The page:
Ad blockers are breaking the internet, study finds
Ad blockers don't just block ads on the internet - they actually break websites such as British Airways and Vodafone, a new study has found.
According to tests conducted on the UK's 100 most popular websites, ad blockers didn't just block pop-ups, but accidentally corrupted useful parts of a website, such as an airline check-in screens or retail order tracking pages. If you were browsing, all you would see is an error message or simply a chunk missing on screen, but no explanation for what was behind it.
In the study by London ad-tech company Oriel, the researchers tested 24 common ad blockers, including Adblock, Adblock Plus and uBlock Origin, on a range of popular websites including BA, Aer Lingus, RyanAir, Vodafone, P&G and Land Rover.
For me it was triggered by the genuine fact that I couldn’t check into British Airways and wanted to find out why," said Aidan Joyce, CEO of Oriel.
For instance, they found that the software prevented users from checking in online on the BA and RyanAir websites, because it blocked the terms and conditions check box.
Rather than notifying you that an ad blocker is active, you just get an error message.
They also found that the ad blockers prevented them from tracking an order delivery on the Vodafone site, and blocked videos on the Land Rover site, among other problems.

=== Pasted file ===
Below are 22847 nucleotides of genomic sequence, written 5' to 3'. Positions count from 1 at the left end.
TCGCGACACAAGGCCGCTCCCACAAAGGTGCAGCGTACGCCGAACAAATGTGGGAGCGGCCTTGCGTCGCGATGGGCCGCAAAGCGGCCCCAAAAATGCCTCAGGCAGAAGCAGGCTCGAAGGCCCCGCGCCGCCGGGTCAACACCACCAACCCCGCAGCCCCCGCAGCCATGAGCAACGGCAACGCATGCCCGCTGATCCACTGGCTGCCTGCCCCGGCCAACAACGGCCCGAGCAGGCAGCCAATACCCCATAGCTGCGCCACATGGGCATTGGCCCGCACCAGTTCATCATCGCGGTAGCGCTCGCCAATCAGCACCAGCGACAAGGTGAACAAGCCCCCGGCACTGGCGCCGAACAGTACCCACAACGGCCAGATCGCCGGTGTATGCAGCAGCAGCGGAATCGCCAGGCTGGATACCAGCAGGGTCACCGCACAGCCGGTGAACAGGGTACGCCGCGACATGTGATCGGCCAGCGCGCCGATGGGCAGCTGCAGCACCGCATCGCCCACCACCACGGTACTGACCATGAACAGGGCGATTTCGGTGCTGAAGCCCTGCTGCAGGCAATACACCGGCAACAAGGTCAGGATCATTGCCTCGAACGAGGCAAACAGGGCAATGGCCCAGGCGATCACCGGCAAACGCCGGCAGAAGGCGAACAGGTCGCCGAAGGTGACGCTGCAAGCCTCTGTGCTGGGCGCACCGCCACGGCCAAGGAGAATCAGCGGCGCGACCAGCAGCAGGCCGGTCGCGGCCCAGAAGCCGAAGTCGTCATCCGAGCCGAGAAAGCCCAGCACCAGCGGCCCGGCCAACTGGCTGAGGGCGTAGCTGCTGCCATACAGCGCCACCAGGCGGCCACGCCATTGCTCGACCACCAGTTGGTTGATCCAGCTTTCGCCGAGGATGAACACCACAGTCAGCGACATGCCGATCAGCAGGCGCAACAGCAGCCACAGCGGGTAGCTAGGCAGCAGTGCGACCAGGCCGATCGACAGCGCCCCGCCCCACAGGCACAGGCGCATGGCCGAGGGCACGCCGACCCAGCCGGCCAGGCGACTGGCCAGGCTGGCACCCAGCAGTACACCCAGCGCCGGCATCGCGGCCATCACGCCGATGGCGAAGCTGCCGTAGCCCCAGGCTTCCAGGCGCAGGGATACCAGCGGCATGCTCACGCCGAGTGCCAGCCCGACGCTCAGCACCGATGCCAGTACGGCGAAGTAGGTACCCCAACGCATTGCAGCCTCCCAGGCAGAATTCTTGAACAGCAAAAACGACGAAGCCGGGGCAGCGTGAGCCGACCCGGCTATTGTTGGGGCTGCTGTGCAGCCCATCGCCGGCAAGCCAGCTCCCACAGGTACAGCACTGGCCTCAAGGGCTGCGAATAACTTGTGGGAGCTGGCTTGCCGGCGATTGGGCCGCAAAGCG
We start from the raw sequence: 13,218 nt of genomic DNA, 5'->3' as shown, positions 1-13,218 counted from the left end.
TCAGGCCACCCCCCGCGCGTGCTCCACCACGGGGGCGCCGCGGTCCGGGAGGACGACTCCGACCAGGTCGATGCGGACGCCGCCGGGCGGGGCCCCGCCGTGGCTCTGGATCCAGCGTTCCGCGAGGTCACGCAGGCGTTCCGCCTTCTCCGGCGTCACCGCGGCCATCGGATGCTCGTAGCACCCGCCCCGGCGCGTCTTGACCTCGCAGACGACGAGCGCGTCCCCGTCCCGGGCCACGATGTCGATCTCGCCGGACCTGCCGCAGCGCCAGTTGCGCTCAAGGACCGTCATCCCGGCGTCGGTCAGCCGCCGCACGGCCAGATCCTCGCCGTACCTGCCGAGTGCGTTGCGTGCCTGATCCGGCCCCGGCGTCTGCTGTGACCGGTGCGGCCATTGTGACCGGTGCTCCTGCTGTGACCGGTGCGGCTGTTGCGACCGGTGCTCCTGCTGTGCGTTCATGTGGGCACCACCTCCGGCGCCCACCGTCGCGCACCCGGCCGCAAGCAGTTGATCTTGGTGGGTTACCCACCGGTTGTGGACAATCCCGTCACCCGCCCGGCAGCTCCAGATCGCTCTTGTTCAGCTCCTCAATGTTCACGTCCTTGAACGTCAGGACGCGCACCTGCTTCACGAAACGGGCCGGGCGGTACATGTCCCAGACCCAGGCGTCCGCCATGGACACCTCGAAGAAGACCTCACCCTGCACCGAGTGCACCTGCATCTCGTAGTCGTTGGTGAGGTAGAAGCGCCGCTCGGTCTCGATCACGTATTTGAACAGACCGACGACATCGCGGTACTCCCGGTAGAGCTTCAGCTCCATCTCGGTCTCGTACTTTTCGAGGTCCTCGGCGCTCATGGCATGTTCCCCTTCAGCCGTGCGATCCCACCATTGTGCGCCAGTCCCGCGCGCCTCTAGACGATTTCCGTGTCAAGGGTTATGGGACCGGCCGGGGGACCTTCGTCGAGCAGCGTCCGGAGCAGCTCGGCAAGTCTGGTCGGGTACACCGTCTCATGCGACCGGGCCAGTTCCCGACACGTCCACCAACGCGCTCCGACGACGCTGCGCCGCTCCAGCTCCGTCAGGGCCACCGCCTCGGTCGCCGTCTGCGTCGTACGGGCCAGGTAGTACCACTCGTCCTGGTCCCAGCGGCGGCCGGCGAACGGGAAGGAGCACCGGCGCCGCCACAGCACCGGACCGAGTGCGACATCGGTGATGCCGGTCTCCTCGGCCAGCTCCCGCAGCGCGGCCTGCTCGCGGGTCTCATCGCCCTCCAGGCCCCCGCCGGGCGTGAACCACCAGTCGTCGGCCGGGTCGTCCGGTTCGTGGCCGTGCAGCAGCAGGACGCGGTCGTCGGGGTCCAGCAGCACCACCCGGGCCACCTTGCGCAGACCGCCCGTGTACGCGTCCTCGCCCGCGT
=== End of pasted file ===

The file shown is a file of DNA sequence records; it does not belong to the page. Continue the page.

According to Oriel, ad blockers often tend to be "blunt instruments" which indiscriminately delete harmless bits of code that are not related to advertising. "The effects of this varies from small issues to problems which can render the site non-functional for its users, even where advertising does not exist," the study said.
"Some of the more aggressive browser extensions like uBlock Origin actually have a filter list for anti-ad blocking sites," Joyce warns.
For instance, if a legitimate media site tries to reach out to its audience and requests them to allow ad viewing, they are filtered, and automatically have their request message blocked.
Mobile ad blockers are still in their "infancy"
While ad blockers are estimated to be installed on roughly a third of computers, the $100 billion-a-year mobile advertising industry is yet to take a hit.
According to recent data, mobile ad-blocking is still in its infancy in UK and Europe.
Estimates from Oriel suggest that mobile ad blocking is only at 2.5pc of which is typical for UK and European users. In the UK, this is slightly higher at 7pc.